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Compared to yearly screening, more frequent mammograms for women treated for early-stage breast cancer did not confer additional benefit, a study from Columbia University oncologists has found.
Seizures are usually considered a side effect of brain cancer, but a new Columbia University study of mice suggests they may also fuel the further growth of brain tumors.
Scientists at Columbia's Herbert Irving Comprehensive Cancer Center are using technologies developed to study cancer to look for drugs to treat COVID-19 and disarm the virus.
Source:New York Daily NewsOctober 5, 2012
Dr. Alfred Neugut plans to analyze how costs & other factors affect breast cancer treatment adherence--study sponsored by American Cancer Society
- September 28, 2012
CUMC's Dr. Megan Sykes talks to "The Takeaway" about mouse stand-ins leading the way towards cures, treatment for patients.
Source:The New York TimesSeptember 26, 2012
Megan Sykes, a medical researcher at Columbia, has a mouse with a human immune system — her own. She calls it “Mini-Me.”
- September 20, 2012
Columbia University Medical Center (CUMC) is one of 50 institutions selected nationwide from more than 700 applications for a “Provocative Questions” grant from the National Cancer Institute (NCI).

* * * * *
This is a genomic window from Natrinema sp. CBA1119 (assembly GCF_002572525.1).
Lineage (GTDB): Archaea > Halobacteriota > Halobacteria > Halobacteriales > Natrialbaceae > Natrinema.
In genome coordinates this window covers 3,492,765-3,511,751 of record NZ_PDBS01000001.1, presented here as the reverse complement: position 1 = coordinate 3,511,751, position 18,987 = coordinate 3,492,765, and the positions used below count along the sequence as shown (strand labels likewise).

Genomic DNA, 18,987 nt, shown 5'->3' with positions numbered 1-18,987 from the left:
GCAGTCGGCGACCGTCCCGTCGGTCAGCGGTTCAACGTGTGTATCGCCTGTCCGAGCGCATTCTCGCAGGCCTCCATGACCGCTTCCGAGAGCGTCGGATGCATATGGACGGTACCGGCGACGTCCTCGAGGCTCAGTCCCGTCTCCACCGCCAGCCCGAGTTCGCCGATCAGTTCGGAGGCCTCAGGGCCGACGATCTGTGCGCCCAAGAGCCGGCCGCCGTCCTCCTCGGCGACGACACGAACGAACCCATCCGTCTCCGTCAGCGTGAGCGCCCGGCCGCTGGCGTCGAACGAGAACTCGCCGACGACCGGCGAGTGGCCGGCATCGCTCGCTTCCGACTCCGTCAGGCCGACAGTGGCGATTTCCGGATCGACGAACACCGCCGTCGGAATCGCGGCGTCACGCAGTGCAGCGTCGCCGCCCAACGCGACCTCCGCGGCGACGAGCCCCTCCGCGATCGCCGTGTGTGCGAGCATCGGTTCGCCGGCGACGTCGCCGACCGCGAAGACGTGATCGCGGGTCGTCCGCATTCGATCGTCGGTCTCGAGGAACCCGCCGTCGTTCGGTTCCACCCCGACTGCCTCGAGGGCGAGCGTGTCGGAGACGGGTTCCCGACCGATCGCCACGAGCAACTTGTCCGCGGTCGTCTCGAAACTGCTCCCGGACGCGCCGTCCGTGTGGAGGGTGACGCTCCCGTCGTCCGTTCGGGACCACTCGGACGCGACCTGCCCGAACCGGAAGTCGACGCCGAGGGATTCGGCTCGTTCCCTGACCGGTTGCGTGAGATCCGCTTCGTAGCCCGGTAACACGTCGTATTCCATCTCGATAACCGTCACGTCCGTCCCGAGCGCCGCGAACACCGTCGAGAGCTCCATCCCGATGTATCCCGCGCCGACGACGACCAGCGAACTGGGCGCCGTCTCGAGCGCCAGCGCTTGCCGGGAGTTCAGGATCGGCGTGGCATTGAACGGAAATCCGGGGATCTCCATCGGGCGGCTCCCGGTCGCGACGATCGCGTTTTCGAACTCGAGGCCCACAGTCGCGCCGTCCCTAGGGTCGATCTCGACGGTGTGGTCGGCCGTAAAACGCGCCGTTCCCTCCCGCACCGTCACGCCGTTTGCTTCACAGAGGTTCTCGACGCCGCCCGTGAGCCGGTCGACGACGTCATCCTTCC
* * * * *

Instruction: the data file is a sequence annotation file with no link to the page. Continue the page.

- September 5, 2012
David Brenner, PhD, DSc, discusses three aspects of radiation and CT scans—quality control, training, and overuse—that urgently need addressing.
- July 30, 2012
A common & aggressive brain cancer appears to be caused by a genetic mutation -- and targeting it with a drug showed promise in mice.
- July 26, 2012
Some cases of glioblastoma, the most common & aggressive form of brain cancer, are caused by the fusion of 2 adjacent genes.
- June 4, 2012
With this new gift, Mr. and Mrs. Irving have generously committed nearly $200 million to CUMC and its partner, NewYork-Presbyterian Hospital/Columbia.
- May 22, 2012